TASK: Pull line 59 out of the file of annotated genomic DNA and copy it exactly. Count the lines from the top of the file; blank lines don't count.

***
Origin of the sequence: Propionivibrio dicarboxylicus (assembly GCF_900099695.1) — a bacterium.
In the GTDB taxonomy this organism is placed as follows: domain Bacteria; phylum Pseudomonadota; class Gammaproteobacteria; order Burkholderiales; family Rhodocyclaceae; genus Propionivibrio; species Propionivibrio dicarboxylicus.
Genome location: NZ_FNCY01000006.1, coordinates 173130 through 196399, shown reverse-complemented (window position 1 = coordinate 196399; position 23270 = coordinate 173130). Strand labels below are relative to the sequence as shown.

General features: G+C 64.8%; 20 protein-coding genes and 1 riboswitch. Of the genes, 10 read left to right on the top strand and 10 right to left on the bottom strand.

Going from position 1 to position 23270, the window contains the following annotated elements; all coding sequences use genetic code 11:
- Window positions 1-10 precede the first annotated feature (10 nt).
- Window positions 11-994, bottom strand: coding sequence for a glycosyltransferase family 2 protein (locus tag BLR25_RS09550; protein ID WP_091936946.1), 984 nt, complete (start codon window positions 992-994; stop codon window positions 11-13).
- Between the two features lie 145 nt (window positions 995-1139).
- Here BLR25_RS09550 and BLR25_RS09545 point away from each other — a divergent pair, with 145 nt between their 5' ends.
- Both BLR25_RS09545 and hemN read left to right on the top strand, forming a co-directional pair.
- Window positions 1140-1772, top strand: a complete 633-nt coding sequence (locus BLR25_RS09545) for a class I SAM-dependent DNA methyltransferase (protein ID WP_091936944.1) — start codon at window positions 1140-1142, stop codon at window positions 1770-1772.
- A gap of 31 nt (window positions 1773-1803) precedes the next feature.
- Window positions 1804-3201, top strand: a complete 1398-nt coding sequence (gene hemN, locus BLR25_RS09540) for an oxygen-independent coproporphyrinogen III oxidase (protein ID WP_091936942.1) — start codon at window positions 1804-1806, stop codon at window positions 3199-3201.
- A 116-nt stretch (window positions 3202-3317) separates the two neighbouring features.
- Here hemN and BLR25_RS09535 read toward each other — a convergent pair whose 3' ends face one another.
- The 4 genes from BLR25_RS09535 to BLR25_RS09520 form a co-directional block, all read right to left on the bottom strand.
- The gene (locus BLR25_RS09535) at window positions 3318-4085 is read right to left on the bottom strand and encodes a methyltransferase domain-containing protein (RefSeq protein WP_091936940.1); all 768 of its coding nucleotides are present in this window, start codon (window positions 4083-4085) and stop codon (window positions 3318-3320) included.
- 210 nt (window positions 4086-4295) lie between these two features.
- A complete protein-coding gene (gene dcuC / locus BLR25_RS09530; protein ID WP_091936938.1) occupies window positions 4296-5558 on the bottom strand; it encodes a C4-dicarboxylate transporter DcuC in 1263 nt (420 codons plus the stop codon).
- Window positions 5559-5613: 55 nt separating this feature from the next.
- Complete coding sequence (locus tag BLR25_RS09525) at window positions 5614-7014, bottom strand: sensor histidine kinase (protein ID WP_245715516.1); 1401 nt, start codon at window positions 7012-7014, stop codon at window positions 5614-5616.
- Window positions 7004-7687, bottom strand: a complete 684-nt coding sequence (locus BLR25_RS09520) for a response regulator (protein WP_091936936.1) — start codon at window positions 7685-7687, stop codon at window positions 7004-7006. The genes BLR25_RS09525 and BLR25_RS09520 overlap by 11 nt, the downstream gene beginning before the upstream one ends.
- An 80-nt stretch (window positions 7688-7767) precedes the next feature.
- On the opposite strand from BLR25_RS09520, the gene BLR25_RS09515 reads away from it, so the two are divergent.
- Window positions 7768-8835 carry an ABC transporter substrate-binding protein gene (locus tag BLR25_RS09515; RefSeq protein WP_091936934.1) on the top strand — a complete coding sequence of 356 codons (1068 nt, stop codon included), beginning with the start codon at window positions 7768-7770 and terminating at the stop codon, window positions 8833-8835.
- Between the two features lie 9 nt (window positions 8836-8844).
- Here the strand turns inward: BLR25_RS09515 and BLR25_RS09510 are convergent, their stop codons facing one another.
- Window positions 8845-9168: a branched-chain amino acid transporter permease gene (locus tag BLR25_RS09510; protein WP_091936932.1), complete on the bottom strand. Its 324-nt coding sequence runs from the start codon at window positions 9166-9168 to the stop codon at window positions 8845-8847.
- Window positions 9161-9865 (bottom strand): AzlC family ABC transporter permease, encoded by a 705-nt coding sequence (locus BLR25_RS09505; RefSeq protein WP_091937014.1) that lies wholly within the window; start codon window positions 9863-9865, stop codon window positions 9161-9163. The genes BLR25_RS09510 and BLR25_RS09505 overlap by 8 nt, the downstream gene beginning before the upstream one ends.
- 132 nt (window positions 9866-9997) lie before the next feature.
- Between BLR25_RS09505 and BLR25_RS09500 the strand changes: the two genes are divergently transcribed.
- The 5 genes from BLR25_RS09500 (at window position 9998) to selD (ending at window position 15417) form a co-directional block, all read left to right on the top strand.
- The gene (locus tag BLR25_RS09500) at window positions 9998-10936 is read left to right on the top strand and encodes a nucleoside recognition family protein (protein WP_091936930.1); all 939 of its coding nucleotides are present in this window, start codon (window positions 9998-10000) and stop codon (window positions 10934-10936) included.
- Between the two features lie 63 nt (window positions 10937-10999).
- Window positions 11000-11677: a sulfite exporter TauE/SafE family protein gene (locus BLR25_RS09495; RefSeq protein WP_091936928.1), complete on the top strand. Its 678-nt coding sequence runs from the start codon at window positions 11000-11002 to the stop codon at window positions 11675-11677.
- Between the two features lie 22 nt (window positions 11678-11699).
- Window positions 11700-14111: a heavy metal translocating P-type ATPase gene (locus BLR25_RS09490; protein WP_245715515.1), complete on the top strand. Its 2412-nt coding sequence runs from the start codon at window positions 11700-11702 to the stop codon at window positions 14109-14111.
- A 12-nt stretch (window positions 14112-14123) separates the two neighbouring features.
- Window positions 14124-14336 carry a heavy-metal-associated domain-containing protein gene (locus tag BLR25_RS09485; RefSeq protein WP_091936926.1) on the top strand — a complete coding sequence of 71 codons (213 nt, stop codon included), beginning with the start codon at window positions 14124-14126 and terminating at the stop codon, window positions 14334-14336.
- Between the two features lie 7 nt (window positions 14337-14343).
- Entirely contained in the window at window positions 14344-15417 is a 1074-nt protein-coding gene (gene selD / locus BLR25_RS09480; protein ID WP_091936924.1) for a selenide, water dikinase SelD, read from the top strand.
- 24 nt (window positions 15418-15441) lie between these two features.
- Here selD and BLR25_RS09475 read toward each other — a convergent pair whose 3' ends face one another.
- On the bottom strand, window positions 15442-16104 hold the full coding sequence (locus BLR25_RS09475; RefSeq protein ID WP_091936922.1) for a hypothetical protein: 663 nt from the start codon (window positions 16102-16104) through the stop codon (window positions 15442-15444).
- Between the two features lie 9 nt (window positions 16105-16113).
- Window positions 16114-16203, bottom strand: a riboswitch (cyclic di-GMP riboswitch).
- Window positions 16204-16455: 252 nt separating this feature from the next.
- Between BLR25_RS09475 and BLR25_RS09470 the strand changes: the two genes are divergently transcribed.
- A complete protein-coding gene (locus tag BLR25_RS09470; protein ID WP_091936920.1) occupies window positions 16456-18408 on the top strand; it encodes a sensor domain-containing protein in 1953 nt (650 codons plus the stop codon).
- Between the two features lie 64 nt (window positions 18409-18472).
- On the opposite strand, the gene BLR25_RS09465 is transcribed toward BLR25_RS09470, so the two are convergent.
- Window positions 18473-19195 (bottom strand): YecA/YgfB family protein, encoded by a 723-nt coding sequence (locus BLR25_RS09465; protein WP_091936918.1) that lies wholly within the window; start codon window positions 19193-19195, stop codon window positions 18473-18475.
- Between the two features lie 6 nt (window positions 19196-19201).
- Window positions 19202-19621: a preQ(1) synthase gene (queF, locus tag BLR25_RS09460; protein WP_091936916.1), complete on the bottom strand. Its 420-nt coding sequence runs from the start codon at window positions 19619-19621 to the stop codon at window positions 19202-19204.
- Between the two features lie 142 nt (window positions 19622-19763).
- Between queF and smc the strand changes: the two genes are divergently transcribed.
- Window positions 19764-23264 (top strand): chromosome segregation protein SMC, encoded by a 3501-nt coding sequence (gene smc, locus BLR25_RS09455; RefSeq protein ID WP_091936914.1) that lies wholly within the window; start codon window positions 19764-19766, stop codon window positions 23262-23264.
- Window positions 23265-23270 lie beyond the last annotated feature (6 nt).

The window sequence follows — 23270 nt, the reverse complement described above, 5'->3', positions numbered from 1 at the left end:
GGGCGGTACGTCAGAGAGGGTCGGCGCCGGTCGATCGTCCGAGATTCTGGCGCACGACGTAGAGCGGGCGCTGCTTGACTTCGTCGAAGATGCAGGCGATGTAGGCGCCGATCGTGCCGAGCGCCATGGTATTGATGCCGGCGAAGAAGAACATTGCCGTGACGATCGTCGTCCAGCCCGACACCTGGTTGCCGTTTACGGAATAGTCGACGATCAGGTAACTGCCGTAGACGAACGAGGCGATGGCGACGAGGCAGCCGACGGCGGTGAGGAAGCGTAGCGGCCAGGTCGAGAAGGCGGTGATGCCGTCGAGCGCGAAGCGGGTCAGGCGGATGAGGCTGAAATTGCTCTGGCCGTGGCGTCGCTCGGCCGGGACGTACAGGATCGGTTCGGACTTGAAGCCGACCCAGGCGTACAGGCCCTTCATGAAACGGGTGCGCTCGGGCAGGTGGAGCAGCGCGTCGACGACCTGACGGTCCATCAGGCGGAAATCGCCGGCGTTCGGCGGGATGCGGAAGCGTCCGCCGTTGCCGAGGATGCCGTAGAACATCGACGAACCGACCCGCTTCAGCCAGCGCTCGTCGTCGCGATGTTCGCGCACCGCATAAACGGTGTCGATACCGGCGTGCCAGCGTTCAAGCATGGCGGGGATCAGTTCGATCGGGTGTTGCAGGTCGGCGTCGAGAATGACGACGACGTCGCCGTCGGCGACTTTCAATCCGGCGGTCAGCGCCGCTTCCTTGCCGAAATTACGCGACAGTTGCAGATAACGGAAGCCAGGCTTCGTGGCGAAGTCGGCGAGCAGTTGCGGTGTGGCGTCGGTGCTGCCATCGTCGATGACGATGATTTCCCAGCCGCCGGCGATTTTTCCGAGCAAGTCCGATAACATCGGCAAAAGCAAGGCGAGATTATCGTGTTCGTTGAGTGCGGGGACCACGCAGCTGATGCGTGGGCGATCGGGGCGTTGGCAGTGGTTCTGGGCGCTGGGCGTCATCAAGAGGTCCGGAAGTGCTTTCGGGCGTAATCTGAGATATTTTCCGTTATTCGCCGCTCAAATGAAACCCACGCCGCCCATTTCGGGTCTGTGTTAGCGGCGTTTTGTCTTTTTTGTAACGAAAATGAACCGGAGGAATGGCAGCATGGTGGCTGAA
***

The window sequence follows — 23270 nt, the reverse complement described above, 5'->3', positions numbered from 1 at the left end: